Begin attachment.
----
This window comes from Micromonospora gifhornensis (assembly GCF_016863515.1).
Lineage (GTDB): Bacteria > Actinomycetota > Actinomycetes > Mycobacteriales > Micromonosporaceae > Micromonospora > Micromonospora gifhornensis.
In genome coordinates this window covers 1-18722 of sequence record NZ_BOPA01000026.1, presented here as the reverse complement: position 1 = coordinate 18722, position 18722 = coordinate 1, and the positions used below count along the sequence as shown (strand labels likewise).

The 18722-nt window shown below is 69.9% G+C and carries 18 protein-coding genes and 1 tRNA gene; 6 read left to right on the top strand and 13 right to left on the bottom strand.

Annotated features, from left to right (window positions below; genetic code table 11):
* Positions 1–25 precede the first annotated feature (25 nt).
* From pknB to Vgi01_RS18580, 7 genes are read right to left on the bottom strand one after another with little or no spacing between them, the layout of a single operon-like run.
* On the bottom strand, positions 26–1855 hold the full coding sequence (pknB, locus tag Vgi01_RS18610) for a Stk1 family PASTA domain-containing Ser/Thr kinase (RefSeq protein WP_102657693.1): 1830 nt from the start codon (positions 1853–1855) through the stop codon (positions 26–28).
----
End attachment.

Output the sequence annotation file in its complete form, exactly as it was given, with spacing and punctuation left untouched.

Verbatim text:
This window comes from Micromonospora gifhornensis (assembly GCF_016863515.1).
Lineage (GTDB): Bacteria > Actinomycetota > Actinomycetes > Mycobacteriales > Micromonosporaceae > Micromonospora > Micromonospora gifhornensis.
In genome coordinates this window covers 1-18722 of sequence record NZ_BOPA01000026.1, presented here as the reverse complement: position 1 = coordinate 18722, position 18722 = coordinate 1, and the positions used below count along the sequence as shown (strand labels likewise).

The 18722-nt window shown below is 69.9% G+C and carries 18 protein-coding genes and 1 tRNA gene; 6 read left to right on the top strand and 13 right to left on the bottom strand.

Annotated features, from left to right (window positions below; genetic code table 11):
* Positions 1–25 precede the first annotated feature (25 nt).
* From pknB to Vgi01_RS18580, 7 genes are read right to left on the bottom strand one after another with little or no spacing between them, the layout of a single operon-like run.
* On the bottom strand, positions 26–1855 hold the full coding sequence (pknB, locus tag Vgi01_RS18610) for a Stk1 family PASTA domain-containing Ser/Thr kinase (RefSeq protein WP_102657693.1): 1830 nt from the start codon (positions 1853–1855) through the stop codon (positions 26–28).